So this Silicon Valley trend underscores what Cuban was addressing – the preference to use the IPO for liquidity where all transactions are transparent and small time investors can have access to equity that has been made squeaky clean by the SEC rules and regulations. Why is this important? Prior to the promulgation of securities laws, public trading was a wild, wild West show where the individual investors were burnt by stock manipulation and fraud. One such manipulator was the patrician, Joe Kennedy, a master at manipulating stock.  When stock transactions are not so transparent and held by few, then those transactions can be subject to manipulation.  What seems to confirm that observation is the fact that many Silicon Valley “highly valued” companies have been trading underwater since their IPOs.

The suggestion is that these companies were initially overvalued by the private firms, going for their exit strategy after the IPO, and that stock settled to its true value as determined by the analysts and performance, while providing the insiders the right to sell immediately after the IPO, and letting the unknowing investors to buy the overpriced equity.  Mary Jo White, SEC Chairperson, has recently warned the public about this Unicorn excessive valuations.

So in the end, it seems that Cuban was correct that the IPO provides the best liquidity for secondary investors.


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How will the new Trump Administration impact International technology deals?

aixtronIn a Silicon Valley pitch investment meeting hosted by Chinese investors, an audience member asked the presenter whether CFiUS had approved or would approve the potential investment of the NorCal sensor company.  The presenter replied in the affirmative.  I actually knew that his comment wasn’t true. For any review by CFiUS, which is populated by a committee from about 15 different governmental agencies, the review process has to start by approaching them first and waiting for several months to get a reply after multiple meetings and discussions. I was impressed that the Chinese inquirer knew about CFiUS.  What concerned me, if CFiUS had gotten wind of this sensor deal, it could have objected to the transaction.  Given the Trump Administration currency stance against mainland China, I anticipate international technology transfers to be part of the trade wars between both nations. Why, pray tell?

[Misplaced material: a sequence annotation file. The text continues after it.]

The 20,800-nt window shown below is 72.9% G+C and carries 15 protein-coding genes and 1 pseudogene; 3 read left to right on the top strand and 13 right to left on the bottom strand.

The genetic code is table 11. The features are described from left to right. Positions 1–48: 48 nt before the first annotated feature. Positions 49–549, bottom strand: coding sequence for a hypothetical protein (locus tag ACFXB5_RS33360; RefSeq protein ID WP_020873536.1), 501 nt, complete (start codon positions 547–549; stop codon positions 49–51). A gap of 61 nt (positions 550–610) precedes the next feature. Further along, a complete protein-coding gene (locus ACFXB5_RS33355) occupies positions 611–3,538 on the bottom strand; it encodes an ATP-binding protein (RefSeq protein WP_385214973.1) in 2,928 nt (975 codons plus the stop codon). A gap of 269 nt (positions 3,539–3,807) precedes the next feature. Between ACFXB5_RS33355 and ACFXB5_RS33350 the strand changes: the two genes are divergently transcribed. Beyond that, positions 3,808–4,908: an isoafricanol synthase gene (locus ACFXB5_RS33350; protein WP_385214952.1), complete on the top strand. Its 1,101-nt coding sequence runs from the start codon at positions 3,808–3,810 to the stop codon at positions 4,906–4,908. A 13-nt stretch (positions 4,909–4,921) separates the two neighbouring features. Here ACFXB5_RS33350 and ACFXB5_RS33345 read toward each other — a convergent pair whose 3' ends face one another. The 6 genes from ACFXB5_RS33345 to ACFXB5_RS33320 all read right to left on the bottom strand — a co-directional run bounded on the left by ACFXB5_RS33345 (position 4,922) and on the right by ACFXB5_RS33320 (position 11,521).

Currently, China imports approximately 80% of the advanced technologies embedded in their export products.  The Chinese government has allocated about US$150 million to accelerate its technology development within its borders regarding semiconductors and sensors.  And that money is not simply for greenfield projects but also for M&A to accelerate technology adoption.  If the Chinese government acknowledges that, if it can produce the very same technologies being imported, that technology chasm is bridged and improves the profit margins that provides this nation greater trade balance in their favor. Since Trump fears that the U.S.-China current trade imbalance is not politically supportable, this administration is certainly going to object to any technology transfers that broadens further that trade imbalance.

Why is China needs to pursue its M&A in technologies? Some of the foreign technology in semiconductors and sensors is superior to those developed within China. In the case of many sensors, the U.S. and European sensors are smaller and more efficient than those home grown.  By acquiring superior foreign technologies, China can get a head start of its own.

But this battle is no longer between the U.S. and China.  CFiUS has expanded its reach beyond the U.S. Recently, a German company’s acquisition by Chinese investors has been blocked by CFiUS.  That means that all of the costs, about 3%-5% of the deal value, associated with the M&A came to no avail. Not only is seller has to swallow its M&A costs but might lose “face” in further dealings with the Chinese.